Sustaining STEM with Leadership Development

A MiddleWeb Blog

stem_design_logoImplementing and sustaining a STEM program – in a school or across a school system – requires a lot of research and planning. One important piece of this work that’s often overlooked: a well-designed plan for broad leadership development. Why “broad”? Because sustainability depends on knowledgeable and energetic leadership across many sectors.

To learn about the best ways to design a STEM leadership development initiative, I once again went to a real expert, Dr. Susan Pruet, who recently contributed her thoughts about how to develop a top-notch STEM program.

Susan has successfully established two community-wide programs in the Mobile County Public School System (MCPSS) – the largest school district in Alabama. Both programs depended upon the support not only of school system leadership but key leaders in the business and civic community. So I’ve asked her to share her lessons learned as she spearheaded the evolution of Mobile’s comprehensive STEM Leadership Program. Once again . . . here’s Susan!


Building a STEM Leadership Academy

susan-pruetBy Susan Pruet

Great STEM programs are great community programs. We want STEM initiatives to engage and prepare more students to pursue STEM-related careers – both to benefit them personally and to help our communities prosper. Support from well-informed and committed leaders is how we get all the way to great.

Getting Started

MAEF-lead-04Before establishing a STEM leadership program, be sure to do due diligence with regard to comprehensive planning. For example, involve key stakeholders and consider multiple perspectives on what STEM should be. What grade levels will you focus on, which teachers will be involved, and where does the engineering fit in? Will you use only clubs, camps, and other out-of-school activities? Or will STEM be for all students – in which case it will be an in-school initiative? To make these types of decisions took us a full year. We then piloted our STEM program for several more years to work through the kinks.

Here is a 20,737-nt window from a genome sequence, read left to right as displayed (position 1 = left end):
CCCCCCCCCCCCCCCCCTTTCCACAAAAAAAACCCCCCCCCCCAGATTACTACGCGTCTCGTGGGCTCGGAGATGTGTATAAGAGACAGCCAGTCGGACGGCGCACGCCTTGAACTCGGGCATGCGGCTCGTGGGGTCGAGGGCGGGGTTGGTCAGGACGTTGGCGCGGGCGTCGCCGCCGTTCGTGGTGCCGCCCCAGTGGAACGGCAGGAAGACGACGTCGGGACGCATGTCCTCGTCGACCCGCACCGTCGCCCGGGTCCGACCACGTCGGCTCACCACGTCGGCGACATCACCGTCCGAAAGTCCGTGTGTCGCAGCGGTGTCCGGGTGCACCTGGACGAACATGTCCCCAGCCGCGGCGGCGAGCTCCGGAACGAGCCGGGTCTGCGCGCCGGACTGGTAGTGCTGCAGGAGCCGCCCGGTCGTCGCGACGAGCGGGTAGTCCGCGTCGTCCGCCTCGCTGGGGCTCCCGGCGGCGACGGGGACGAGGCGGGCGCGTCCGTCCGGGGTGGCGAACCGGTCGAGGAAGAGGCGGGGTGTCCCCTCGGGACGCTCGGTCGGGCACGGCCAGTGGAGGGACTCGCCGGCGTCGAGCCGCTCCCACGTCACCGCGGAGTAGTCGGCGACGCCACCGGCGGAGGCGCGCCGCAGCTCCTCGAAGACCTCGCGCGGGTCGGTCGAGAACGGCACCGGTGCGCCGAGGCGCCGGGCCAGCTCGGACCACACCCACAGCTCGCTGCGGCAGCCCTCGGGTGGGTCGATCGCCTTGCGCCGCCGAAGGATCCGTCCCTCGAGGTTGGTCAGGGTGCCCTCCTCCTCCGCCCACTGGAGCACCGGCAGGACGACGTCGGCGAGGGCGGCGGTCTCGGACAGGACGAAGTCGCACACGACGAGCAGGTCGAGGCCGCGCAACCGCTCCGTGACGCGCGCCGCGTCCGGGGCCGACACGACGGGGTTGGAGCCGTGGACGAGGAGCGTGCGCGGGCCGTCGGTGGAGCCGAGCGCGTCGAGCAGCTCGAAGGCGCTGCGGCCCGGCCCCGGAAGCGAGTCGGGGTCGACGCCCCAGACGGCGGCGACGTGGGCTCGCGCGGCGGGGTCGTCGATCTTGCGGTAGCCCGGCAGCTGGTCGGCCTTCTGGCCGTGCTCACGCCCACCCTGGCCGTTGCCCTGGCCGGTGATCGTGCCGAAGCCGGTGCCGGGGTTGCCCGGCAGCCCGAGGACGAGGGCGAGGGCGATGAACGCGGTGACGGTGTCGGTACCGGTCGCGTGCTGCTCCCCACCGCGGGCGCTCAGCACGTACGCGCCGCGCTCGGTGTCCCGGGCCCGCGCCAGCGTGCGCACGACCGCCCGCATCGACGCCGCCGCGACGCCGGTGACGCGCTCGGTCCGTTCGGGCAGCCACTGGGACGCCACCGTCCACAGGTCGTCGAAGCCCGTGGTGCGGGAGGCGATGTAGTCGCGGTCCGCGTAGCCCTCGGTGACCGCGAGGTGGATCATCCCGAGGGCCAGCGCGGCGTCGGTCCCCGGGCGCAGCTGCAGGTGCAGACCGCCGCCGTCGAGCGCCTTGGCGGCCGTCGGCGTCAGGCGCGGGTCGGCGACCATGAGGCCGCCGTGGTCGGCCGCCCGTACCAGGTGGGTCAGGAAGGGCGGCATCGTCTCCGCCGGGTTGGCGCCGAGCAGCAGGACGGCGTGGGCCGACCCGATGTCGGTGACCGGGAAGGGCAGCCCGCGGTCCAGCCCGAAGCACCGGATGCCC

Unsurprisingly, we found the biggest issue we faced was the ever-present and compelling status quo that threatened to suck us back to our old ways. We intended these new STEM practices to become institutionalized; to become simply the way that Mobile County “does school.” We needed a status quo intervention – a critical mass of strong leadership across multiple sectors to sustain, support and eventually expand our STEM programs to more schools.

Funding from the Toyota USA Foundation helped us develop a STEM leadership program. We dubbed this program the EYE on STEM Leadership Academy. (EYE was short for the name of our local STEM program, Engaging Youth through Engineering.)

Building a Leadership Structure

MAEF-lead02Our leadership plan was straightforward. First we would identify four tiers of stakeholders who were key to our success. We then would build common understandings across those tiers about the what, why, and how of STEM. Finally we would provide each tier with needed knowledge, skills, experiences and tools to be our STEM champions and leaders.

The four groups of stakeholders we decided must be included are:

  1. Business and industry leaders. These folk provide needed ongoing advocacy to those who make and enforce policy; for example – the school board. Advocacy is huge when you tackle the status quo. They can also serve as STEM lab volunteers and find grants and other financial resources.
  2.  District and school leaders. This broad category includes basically anyone who designs programs and/or influences or supports instruction. They might be district leaders responsible for core curriculum, instruction and assessment (the “holy three” when undertaking any education reform!), as well as leaders in other departments. At the school level we included principals and math and science department chairs.
  3. Teacher educators. This tier includes anyone who provides continuing education for STEM-related teachers: college-based teacher educators, coaches from other district-wide science or math initiatives, and informal science educators (such as professional developers from our local science museum, sea lab and environmental center, to name a few).
  4. Classroom math, science, and technology teacher leaders. From this tier will come knowledgeable STEM teacher leaders, who have successfully implemented STEM in their own classrooms and also are able to support other grade-level teachers as they develop STEM know-how.

Building the Common STEM Vision across All Tiers

MAEF-lead05The Leadership Academy began with two unique events to build a common, community-wide vision for STEM.